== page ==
Homily – 31st Sunday in Ordinary Time, Year B

No-one who hears this Gospel today would disagree with its content.  The centre of religious faith is love.  That is true equally for Judaism, Islam and Christianity.  Love the Lord your God with all your heart, and soul and mind and love your neighbour as yourself.  It’s what people understand our faith to be about.  The thing that scandalises people more than anything else is when they look on and see that people of faith do not love: that instead they hate, they operate out of power, envy, exploitation and self-profit.

In this sense I believe that love is always calling us further and deeper.  Love is always challenging us to check ourselves and our relationships.  Love is always calling us to reflect more deeply on our motivations, our conversation, our deliberations.  Love sits before us not as a judge but as a beacon, a light, a fire burning before us.  God is love.  And God is always before us beckoning us further into the light and warmth that is God.  God’s love never goes out.  God’s offer of love is perpetual.  It is always to be trusted, to be relied upon, and it is such that we can always be sure of it.  God’s love precedes our love and is the very impetus and ground for which we too can love.

We are always being called more deeply and anew into the life of love and thus of God.  Sometimes this love is calling us to a particular person; to a one-on-one encounter in order to bring a word of hope, a word of peace, a word of reconciliation.  I can see that the other, my friend, my colleague, needs love.  Sometimes love is calling us onto the streets to speak out boldly.  It may be a Palm Sunday March for refugees and asylum seekers and the plight of the ongoing displaced peoples of the world.  Sometimes love calls us to quietly sit before pain and longing.  A friend of mine recently told me that he sometimes just goes and sits in the park below the hotel where asylum seekers in Melbourne are detained as they wait endlessly for a word on their future.  Sometimes love calls us to be helpless love, a quiet presence, a reflective longing, or just to keep a dream alive.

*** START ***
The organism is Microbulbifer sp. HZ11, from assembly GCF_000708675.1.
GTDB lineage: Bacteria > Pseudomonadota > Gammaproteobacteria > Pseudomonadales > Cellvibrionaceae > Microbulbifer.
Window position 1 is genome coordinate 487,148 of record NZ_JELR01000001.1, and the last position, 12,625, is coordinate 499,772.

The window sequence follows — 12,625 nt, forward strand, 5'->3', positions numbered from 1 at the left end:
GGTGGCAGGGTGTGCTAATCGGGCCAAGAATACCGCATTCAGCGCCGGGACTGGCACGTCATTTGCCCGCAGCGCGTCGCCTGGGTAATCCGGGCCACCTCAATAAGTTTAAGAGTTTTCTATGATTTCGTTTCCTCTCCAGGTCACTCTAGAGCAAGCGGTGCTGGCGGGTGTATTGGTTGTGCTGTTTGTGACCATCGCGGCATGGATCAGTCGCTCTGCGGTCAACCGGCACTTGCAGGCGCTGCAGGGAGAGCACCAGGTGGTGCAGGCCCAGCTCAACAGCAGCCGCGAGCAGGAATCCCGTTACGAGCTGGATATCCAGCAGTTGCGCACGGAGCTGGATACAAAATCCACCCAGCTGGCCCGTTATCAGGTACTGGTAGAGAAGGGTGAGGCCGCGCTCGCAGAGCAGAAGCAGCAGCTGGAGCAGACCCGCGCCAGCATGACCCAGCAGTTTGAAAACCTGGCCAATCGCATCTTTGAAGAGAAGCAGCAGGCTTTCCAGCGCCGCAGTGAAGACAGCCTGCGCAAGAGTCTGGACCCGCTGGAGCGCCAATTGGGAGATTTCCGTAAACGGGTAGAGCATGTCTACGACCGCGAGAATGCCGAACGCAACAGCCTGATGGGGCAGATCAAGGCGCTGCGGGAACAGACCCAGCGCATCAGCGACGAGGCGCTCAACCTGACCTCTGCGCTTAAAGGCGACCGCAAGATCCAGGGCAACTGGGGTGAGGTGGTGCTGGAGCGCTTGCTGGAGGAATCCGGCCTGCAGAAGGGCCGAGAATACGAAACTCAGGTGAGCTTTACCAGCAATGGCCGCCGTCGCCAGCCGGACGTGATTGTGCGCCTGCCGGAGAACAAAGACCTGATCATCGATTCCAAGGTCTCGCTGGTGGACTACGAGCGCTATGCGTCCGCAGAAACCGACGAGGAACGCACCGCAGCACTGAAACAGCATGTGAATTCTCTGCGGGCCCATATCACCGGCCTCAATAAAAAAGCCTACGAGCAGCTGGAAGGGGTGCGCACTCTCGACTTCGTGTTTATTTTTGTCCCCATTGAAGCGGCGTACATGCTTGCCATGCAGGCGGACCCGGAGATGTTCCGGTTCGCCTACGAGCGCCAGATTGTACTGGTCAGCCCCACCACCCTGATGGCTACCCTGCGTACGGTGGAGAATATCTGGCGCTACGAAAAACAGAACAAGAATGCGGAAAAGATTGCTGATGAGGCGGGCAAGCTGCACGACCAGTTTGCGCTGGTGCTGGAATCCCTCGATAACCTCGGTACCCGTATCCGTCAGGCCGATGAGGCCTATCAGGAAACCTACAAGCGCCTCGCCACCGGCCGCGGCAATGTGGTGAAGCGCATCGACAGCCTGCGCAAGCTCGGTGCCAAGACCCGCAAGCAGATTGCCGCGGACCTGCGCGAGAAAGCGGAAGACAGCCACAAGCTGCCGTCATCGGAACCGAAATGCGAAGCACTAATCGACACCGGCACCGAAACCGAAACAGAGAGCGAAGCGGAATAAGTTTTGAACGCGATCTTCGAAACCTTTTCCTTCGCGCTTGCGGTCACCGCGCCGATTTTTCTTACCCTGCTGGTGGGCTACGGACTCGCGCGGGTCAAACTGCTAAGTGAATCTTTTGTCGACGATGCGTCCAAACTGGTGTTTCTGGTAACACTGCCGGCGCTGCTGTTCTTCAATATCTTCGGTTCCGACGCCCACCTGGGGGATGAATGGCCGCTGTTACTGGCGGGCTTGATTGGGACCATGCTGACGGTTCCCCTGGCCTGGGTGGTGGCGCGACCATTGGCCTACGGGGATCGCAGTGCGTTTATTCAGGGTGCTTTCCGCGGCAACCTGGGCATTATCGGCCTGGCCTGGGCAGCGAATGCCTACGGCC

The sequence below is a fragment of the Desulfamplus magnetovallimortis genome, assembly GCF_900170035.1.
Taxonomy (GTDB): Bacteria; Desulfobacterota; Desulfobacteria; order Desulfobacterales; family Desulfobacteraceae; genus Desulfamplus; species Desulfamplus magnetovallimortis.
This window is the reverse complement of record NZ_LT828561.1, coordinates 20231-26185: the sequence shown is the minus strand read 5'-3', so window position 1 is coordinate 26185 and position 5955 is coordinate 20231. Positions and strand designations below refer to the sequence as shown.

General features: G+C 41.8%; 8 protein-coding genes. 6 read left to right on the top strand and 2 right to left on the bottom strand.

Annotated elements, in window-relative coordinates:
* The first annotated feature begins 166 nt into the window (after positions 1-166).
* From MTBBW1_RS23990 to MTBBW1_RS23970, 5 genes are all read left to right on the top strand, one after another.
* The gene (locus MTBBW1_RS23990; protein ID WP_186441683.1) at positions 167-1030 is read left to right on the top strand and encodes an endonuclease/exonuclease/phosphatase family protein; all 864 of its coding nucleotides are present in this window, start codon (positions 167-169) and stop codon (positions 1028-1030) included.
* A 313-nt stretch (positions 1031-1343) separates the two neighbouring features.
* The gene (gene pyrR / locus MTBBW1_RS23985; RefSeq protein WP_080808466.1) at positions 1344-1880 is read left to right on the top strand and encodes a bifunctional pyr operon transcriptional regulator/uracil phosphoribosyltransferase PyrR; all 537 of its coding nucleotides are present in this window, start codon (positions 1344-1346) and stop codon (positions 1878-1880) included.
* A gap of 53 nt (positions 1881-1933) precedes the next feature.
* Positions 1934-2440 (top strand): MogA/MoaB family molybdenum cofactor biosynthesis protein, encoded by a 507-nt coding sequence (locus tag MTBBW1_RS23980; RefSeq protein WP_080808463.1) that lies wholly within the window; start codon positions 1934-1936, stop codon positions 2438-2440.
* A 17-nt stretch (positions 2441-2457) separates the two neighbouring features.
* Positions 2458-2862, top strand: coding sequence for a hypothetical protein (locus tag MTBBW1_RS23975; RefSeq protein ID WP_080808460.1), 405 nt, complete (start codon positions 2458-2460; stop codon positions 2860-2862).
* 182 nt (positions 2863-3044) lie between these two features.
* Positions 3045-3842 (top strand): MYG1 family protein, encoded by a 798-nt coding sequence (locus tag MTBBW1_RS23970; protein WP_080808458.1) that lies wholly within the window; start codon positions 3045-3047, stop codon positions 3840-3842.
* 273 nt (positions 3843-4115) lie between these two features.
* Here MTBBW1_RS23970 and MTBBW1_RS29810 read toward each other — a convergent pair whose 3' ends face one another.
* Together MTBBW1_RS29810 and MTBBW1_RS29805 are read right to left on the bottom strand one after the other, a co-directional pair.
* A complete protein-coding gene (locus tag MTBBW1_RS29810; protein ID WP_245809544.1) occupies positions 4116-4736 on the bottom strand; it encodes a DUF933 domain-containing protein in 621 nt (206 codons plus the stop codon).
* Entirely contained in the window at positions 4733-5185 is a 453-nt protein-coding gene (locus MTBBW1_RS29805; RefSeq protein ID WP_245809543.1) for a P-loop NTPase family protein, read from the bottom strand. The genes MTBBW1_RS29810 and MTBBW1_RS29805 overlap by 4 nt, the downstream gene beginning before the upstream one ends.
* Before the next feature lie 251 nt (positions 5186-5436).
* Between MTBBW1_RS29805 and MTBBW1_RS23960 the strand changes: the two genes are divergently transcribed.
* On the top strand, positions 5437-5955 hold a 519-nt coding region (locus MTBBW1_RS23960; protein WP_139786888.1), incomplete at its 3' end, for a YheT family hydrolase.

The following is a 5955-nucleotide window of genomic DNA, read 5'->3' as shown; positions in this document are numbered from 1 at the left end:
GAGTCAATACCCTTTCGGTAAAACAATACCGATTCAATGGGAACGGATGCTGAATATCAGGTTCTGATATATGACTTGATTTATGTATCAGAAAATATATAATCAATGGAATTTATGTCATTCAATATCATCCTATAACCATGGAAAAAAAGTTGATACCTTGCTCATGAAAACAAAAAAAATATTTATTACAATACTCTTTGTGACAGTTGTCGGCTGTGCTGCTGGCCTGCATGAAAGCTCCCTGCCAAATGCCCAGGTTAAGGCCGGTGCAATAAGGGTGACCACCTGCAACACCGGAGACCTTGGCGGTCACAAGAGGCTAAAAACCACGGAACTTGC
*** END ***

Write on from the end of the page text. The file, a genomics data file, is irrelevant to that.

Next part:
Love always asks us to give something of ourselves.  Sometimes that love is a leap of faith.  Sometimes it is an act of the greater good for all.  Pope Francis has talked about vaccination as an act of love.  Helping others do the same, he said, is also an act of love.  “Love for oneself, love for our families and friends, and love for all peoples.  Love is also social and political.”  Pope Francis notes that social and political love is built up through “small, individual gestures capable of transforming and improving societies.”  “Getting vaccinated is a simple yet profound way to care for one another, especially the most vulnerable,” he said.

Pope Francis then prayed to God that “each one of us can make his or her own small gesture of love.”  “No matter how small, love is always grand,” he said.  “Small gestures for a better future.”

For Christians the best way to love is get to know God.  And the best way to God is to get to know love as it was made visible in Jesus Christ who loved humanity to the end.

The call of love is still held out before us as Christ stands before us today as much as any day.  So let’s pray that we might know that love of Christ even more deeply today.

Fr Brendan


Homily Parish Priest


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